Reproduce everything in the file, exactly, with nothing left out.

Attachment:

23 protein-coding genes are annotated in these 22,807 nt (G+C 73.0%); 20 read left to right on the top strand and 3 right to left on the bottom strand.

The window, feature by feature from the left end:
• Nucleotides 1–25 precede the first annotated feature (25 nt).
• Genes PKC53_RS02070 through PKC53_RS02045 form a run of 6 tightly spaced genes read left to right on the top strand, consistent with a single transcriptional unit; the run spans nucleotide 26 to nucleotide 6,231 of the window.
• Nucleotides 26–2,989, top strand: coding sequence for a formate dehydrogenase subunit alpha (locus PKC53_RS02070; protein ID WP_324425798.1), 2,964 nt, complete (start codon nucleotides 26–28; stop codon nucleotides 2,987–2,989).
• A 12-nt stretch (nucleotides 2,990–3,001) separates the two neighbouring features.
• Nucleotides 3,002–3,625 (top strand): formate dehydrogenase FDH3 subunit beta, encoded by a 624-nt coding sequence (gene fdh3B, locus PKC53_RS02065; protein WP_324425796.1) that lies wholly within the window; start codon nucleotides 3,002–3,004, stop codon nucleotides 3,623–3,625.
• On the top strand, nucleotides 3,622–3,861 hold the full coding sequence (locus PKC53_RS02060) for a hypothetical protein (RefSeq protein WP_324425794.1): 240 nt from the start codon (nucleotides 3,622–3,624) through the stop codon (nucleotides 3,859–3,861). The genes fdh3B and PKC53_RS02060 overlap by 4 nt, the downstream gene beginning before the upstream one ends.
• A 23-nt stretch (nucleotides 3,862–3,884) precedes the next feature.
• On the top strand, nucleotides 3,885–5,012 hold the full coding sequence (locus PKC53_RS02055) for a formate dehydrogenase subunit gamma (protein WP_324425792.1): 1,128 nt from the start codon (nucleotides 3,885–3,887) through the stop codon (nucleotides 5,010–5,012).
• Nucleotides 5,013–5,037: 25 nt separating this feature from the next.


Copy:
23 protein-coding genes are annotated in these 22,807 nt (G+C 73.0%); 20 read left to right on the top strand and 3 right to left on the bottom strand.

The window, feature by feature from the left end:
• Nucleotides 1–25 precede the first annotated feature (25 nt).
• Genes PKC53_RS02070 through PKC53_RS02045 form a run of 6 tightly spaced genes read left to right on the top strand, consistent with a single transcriptional unit; the run spans nucleotide 26 to nucleotide 6,231 of the window.
• Nucleotides 26–2,989, top strand: coding sequence for a formate dehydrogenase subunit alpha (locus PKC53_RS02070; protein ID WP_324425798.1), 2,964 nt, complete (start codon nucleotides 26–28; stop codon nucleotides 2,987–2,989).
• A 12-nt stretch (nucleotides 2,990–3,001) separates the two neighbouring features.
• Nucleotides 3,002–3,625 (top strand): formate dehydrogenase FDH3 subunit beta, encoded by a 624-nt coding sequence (gene fdh3B, locus PKC53_RS02065; protein WP_324425796.1) that lies wholly within the window; start codon nucleotides 3,002–3,004, stop codon nucleotides 3,623–3,625.
• On the top strand, nucleotides 3,622–3,861 hold the full coding sequence (locus PKC53_RS02060) for a hypothetical protein (RefSeq protein WP_324425794.1): 240 nt from the start codon (nucleotides 3,622–3,624) through the stop codon (nucleotides 3,859–3,861). The genes fdh3B and PKC53_RS02060 overlap by 4 nt, the downstream gene beginning before the upstream one ends.
• A 23-nt stretch (nucleotides 3,862–3,884) precedes the next feature.
• On the top strand, nucleotides 3,885–5,012 hold the full coding sequence (locus PKC53_RS02055) for a formate dehydrogenase subunit gamma (protein WP_324425792.1): 1,128 nt from the start codon (nucleotides 3,885–3,887) through the stop codon (nucleotides 5,010–5,012).
• Nucleotides 5,013–5,037: 25 nt separating this feature from the next.